COLORADO SPRINGS, Colo. — According to city officials, 60 percent of city streets in Colorado Springs need to be completely resurfaced or restructured.
That’s why Mayor John Suthers and city council voted to propose a .62 percent sales tax increase for five years.
“The fact of the matter is, there is not money that we can go out and grab today that’s going to fix our road problem,” Suthers said.
But the conservative political advocacy group Americans for Prosperity contracted a certified public accountant, Steve Anderson, who said there’s another way.
“Certainly, I think the last thing I ever want to do is go to a retiree’s pocket and take money out of their pocket, especially when they’re on a fixed income. And I don’t want to hurt my ma and paw small businesses,” Anderson said.
Those are the ones he said would be hit the hardest by a sales tax increase.
Instead, one thing Anderson suggests is that the city look at recovering $20 million in property taxes lost by granting exclusions.
“This is all the non-profits, churches, all that sort of thing. That’d be $4.3 million. Our total take for the City of Colorado Springs is $20 million. It’s simply doesn’t fix the problem,” Suthers said.
“Colorado Springs Utilities, when I look at their revenue, and I look at their cash and cash equivalents held, and I look at their property tax payment, what they make in lieu of property tax, it seems significantly low. And it seems like there’s a large amount of funds there without causing a rate increase,” Anderson said.
But Suthers said that could still cause a rate increase for taxpayers.
Suthers said he would like to continue this discussion and work with the AFP to make sure they are looking into ways on how to save money in the future.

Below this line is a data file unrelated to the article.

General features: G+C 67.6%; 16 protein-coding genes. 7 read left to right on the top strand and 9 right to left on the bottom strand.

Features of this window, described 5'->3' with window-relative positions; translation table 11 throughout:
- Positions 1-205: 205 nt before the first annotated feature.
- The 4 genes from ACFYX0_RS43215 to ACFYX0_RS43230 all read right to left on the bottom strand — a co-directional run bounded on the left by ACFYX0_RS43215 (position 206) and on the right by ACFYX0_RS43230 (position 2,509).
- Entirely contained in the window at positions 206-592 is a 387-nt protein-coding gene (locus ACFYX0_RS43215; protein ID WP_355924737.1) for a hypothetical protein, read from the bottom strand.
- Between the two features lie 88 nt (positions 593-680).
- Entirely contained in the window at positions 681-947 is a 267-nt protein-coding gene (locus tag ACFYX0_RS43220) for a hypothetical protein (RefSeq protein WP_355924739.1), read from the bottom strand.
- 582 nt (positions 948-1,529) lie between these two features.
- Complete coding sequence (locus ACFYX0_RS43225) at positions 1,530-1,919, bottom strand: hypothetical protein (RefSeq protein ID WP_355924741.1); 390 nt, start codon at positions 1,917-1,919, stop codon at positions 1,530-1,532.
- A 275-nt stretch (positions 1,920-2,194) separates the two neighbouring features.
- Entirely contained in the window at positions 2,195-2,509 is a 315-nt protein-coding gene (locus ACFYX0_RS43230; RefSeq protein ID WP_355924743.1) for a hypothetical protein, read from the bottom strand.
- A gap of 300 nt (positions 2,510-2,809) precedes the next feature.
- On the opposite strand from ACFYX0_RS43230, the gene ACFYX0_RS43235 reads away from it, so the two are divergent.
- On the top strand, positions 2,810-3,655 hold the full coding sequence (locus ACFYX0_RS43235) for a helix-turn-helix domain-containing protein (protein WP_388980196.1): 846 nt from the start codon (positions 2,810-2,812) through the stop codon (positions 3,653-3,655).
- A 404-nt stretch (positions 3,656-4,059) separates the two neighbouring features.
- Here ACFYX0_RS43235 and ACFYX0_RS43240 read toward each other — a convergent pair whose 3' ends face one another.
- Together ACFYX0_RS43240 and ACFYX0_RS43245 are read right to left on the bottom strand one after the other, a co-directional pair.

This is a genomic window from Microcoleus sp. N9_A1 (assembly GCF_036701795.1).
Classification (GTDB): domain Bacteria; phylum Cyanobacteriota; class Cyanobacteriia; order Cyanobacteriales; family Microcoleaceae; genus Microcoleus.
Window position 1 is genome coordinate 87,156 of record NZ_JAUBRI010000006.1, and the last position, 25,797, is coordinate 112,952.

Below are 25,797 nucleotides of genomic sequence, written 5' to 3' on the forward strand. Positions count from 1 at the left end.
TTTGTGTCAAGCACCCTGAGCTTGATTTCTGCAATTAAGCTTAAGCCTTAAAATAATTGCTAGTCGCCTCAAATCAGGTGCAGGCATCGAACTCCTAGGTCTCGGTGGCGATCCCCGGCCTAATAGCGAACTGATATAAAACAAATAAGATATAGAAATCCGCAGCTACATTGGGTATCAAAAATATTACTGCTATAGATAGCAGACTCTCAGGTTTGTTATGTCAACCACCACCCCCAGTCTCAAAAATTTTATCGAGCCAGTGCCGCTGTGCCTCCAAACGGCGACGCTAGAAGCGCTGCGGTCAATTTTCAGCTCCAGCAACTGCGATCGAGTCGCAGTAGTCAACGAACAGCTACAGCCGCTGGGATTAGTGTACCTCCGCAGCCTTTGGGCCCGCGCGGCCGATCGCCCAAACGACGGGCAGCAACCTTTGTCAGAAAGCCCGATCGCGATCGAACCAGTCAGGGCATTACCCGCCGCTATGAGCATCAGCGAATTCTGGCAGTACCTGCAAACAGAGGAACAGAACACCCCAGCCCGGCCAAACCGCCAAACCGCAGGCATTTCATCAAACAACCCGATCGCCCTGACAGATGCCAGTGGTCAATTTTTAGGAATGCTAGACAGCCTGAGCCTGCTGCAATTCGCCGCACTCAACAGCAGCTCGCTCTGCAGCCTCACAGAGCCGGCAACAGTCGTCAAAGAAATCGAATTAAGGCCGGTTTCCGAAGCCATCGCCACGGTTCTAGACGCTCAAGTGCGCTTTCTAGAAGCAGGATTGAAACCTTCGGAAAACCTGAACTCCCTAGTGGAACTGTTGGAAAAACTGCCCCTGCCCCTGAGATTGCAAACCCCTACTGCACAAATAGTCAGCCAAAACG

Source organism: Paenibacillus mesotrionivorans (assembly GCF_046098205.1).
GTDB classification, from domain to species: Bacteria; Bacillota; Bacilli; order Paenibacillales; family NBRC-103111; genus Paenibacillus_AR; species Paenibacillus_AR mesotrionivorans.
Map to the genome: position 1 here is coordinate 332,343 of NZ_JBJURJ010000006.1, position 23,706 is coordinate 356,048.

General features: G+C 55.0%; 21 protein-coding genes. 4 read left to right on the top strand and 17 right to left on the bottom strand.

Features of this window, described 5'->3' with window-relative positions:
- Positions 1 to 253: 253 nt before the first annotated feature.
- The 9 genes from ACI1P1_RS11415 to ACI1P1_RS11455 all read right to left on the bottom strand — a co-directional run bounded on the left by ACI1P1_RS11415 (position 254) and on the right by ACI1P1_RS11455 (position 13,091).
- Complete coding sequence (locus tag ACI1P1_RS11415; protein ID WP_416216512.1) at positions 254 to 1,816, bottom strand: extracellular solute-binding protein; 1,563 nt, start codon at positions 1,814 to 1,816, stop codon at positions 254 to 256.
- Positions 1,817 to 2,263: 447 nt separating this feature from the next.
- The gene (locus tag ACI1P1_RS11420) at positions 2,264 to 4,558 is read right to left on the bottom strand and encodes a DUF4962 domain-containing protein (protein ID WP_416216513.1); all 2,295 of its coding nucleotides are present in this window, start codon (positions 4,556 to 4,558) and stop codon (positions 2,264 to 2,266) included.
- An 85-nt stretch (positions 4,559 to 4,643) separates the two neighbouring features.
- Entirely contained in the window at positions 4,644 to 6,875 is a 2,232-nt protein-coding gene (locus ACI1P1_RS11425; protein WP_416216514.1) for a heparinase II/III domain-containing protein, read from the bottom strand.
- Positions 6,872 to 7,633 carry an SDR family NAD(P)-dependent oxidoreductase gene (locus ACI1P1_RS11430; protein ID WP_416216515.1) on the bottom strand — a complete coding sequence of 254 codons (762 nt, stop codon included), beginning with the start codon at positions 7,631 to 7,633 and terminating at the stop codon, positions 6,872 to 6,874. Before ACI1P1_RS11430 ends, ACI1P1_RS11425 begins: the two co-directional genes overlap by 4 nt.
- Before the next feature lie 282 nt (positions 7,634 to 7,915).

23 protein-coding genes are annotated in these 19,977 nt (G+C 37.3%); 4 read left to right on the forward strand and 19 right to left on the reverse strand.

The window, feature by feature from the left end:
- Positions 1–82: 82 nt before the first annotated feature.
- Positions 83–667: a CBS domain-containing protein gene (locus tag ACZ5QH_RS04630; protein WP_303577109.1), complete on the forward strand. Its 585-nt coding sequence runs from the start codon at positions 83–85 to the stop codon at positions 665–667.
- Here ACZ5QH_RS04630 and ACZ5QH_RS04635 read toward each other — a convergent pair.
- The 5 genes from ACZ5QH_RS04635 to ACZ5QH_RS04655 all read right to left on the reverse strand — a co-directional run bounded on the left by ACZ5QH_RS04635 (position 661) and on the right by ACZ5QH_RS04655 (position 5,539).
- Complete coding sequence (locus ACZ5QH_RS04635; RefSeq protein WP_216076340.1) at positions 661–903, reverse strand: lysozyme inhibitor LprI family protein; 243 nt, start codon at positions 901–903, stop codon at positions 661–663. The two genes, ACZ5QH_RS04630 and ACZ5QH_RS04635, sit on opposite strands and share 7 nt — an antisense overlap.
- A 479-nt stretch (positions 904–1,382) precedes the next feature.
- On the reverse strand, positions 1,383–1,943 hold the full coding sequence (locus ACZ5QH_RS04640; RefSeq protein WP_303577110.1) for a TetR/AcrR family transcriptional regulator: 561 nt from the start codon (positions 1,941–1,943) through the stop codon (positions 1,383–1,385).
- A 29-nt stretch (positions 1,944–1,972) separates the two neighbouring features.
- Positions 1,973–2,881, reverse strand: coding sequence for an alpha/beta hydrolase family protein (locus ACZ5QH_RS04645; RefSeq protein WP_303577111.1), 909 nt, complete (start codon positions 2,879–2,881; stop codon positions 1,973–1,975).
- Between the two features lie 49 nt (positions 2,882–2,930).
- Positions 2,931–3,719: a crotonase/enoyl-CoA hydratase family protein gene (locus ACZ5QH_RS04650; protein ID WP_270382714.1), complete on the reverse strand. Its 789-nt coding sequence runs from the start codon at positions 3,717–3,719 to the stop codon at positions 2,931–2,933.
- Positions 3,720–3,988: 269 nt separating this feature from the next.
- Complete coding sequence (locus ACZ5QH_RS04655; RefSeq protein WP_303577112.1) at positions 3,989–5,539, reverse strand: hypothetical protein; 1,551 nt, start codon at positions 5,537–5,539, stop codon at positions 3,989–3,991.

Here are Anderson’s suggestions for city council:
- Recover $20+ million in property taxes lost by granting exclusions.
- Repurpose $8+ million in expiring bond payments for SCIP to infrastructure.
- Repurpose the Government Financial Officers Association (GFOA) recommended increase in ending balance of $20+ million to critical infrastructure issues.
- Insist the City receive its fair share in tax revenue from the Pikes Peak Regional Transit Authority (PPRTA) by holding them to their agreement to distribute funding based on population resulting in an increase in capital available for infrastructure projects from $3.4 million to $10 million a year.
- Fund $10+ million on a yearly basis from broadening the property tax base, cost savings and restructuring opportunities available to the City.
- End the policy of special favors and giveaways to special interests like the Wal-Mart in Fountain, University development, Business Improvement Districts and various Economic Development agreements.
According to the AFP, Steven Anderson’s research was based on the audited financials from the Colorado Springs 2014 Consolidated Annual Report along with documents including minutes, financial documents and other sources pertaining to the City’s operations.